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It’s not just abortion advocates who are critical of pro-lifers who use graphic abortion imagery. Sometimes pro-lifers criticize their own for using this approach. These concerns can be varied:
Won't this hurt post-abortive women? It's not appropriate for children to see these images. Don't the images disrespect the babies aborted? If people get angry and are turned off, won’t it be more difficult to win converts?
For each of these concerns, the fundamental question to debate is not, Do graphic images shock some people? They do. The fundamental questions to debate are, Do graphic images save lives? And if they do, is saving those lives worth some people being offended?
Do graphic images dishonour the dead?Arthur Schopenhauer once said, "All truth passes through three stages. First, it is ridiculed. Second, it is violently opposed. Third, it is accepted as being self-evident."
Indeed, as the history of social reform shows, liked reformers are rarely effective, and effective reformers—when they lived—are rarely liked. But if they managed to achieve change, isn’t it possible for pro-lifers who rock the boat to also achieve change?
There is no doubt that it is painful for post-abortive women to see abortion imagery, but the imagery is merely a trigger to the trauma of abortion. And post-abortive women say they face many kinds of triggers that remind them of their abortions: seeing an infant or pregnant woman, or hearing a sound similar to the suction machine, or being reminded of the anniversary of their abortions. Everyone of course recognizes that it makes no sense to eliminate these reminders because it is abortion that causes the trauma, not the triggers.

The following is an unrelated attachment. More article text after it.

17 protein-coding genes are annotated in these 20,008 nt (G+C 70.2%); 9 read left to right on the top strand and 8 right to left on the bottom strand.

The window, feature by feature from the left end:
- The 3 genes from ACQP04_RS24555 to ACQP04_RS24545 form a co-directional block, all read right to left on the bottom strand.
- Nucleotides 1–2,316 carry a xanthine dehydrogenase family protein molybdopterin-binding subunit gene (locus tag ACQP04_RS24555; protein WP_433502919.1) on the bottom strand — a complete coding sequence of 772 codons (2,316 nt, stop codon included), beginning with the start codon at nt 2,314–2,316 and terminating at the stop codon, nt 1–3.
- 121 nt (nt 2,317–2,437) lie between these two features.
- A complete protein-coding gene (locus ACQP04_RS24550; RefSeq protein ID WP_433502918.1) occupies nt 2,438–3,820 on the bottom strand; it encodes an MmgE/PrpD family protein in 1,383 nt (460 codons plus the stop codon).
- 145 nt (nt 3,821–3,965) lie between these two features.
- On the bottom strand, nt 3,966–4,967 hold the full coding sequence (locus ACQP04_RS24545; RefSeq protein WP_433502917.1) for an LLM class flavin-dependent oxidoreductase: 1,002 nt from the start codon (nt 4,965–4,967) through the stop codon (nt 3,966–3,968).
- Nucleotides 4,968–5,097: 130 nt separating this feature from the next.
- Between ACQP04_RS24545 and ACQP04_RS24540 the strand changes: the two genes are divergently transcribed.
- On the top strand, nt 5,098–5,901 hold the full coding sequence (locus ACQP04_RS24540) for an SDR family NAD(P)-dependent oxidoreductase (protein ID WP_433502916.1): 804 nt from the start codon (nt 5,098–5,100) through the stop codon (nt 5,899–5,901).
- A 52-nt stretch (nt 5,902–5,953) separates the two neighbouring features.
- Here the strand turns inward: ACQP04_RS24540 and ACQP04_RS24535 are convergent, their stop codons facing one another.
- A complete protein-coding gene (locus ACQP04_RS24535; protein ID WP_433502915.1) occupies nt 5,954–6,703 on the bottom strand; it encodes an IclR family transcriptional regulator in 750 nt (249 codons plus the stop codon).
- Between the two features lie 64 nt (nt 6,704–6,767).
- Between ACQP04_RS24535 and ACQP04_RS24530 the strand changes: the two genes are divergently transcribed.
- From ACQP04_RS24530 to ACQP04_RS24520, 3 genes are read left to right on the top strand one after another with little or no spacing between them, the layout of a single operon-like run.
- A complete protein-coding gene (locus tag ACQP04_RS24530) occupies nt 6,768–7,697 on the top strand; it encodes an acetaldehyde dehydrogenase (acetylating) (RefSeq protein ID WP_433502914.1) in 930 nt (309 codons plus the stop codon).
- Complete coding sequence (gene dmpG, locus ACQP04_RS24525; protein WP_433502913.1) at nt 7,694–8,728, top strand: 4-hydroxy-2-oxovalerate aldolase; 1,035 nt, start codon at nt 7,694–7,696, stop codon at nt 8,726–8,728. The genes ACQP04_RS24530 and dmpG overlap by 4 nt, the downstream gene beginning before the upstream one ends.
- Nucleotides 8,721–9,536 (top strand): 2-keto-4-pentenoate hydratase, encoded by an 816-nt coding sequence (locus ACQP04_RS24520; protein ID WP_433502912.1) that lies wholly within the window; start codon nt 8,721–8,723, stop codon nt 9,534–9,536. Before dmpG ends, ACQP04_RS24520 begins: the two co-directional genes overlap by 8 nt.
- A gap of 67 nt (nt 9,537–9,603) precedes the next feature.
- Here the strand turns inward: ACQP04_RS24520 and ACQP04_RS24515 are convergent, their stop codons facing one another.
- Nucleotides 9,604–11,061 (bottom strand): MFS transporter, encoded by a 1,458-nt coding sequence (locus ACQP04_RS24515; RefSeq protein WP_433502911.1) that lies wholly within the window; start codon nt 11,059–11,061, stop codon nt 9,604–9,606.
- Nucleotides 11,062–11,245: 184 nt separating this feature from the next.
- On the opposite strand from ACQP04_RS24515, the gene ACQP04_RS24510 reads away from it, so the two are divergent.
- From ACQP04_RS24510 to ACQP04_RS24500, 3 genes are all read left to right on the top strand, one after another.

Moreover, to help a woman find healing, we can't eliminate the triggers, but instead must help her work through the source of her pain—the abortion—so that she learns to handle reminders in a healthy fashion. In fact, triggers can move her to a place of getting help, rather than staying in denial.
Furthermore, it is important to reach post-abortive women with pro-life messaging in order to prevent them from repeating their mistake.
As for children, when one has to choose between the feelings of born children and the lives of pre-born children, lives trump feelings. And while children aren’t targets for graphic messaging, if they see them, they can be convicted to stop injustice. Consider Hannah Taylor: When she was 5, she saw a very disturbing image: a homeless man rooting through a garbage can. So troubled by what she saw, Hannah was inspired to become an advocate for the less fortunate. Three years later, at the age of 8, she formed a charity to help the homeless.
Finally, abortion images don’t disrespect the babies—their victimization does. Consider that media show footage of bombed civilians in war-torn countries; campaigns against starvation show images of malnourished children with distended stomachs living in deplorable conditions; the Holocaust Memorial Museum in Washington, D.C., displays pictures of the bodies of Jews killed during World War II. These obviously do not disrespect the dead. They are shown to educate others about those injustices so that societies are discouraged from perpetuating such atrocities.
When there are human rights violations taking place, the greatest respect one can show for the dead is to prevent future deaths like theirs. Real disrespect is when we cover the truth and enable injustice to continue.